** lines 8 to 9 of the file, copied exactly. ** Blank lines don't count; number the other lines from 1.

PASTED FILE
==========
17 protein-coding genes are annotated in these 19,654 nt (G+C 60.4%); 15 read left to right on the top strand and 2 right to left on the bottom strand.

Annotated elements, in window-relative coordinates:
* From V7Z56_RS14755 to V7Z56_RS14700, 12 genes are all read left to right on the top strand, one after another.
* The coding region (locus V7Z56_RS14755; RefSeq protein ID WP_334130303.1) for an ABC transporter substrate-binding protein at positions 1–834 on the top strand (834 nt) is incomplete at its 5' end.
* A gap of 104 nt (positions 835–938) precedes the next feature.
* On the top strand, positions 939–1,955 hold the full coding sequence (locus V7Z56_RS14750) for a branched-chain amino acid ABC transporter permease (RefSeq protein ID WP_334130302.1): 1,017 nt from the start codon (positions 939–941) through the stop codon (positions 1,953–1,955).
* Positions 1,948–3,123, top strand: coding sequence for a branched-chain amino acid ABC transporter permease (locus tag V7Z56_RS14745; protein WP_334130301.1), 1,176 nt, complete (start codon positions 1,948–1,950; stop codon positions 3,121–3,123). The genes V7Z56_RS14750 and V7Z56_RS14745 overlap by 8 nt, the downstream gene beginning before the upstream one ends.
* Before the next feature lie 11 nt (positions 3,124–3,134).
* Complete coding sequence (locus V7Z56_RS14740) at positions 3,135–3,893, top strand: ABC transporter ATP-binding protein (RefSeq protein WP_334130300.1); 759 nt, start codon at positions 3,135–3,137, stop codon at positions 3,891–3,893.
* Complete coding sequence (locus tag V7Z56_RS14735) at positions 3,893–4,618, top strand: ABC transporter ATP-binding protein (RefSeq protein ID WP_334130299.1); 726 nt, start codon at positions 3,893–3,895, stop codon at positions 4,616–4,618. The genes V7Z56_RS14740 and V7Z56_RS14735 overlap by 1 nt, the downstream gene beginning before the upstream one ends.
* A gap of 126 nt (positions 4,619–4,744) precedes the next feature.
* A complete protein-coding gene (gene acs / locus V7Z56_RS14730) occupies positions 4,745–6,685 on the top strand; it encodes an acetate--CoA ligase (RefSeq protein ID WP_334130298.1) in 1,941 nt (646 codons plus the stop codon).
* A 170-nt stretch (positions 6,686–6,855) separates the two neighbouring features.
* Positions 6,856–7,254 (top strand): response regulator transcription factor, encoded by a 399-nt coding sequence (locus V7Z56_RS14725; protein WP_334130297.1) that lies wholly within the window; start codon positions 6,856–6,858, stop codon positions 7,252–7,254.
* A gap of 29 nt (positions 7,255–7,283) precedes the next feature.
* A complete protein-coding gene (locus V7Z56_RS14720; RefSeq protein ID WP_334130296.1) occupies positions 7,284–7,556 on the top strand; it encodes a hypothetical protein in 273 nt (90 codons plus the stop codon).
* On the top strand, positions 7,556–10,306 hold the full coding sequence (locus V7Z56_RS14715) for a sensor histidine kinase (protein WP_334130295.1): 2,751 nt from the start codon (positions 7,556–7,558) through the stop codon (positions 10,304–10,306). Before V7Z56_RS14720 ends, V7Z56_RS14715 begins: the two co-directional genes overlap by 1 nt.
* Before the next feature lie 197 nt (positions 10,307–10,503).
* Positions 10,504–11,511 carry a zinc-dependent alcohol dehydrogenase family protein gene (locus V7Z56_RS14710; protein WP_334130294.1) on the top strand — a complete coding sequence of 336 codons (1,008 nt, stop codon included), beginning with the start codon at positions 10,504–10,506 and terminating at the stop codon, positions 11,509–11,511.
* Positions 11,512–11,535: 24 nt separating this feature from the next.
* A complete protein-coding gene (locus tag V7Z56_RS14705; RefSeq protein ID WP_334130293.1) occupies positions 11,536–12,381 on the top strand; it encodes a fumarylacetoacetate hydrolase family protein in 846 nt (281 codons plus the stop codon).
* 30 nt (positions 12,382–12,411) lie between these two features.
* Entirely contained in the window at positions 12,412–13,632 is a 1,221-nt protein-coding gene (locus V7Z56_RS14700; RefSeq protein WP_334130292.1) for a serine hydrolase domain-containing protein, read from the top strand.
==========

* Before the next feature lie 11 nt (positions 3,124–3,134).
* Complete coding sequence (locus V7Z56_RS14740) at positions 3,135–3,893, top strand: ABC transporter ATP-binding protein (RefSeq protein WP_334130300.1); 759 nt, start codon at positions 3,135–3,137, stop codon at positions 3,891–3,893.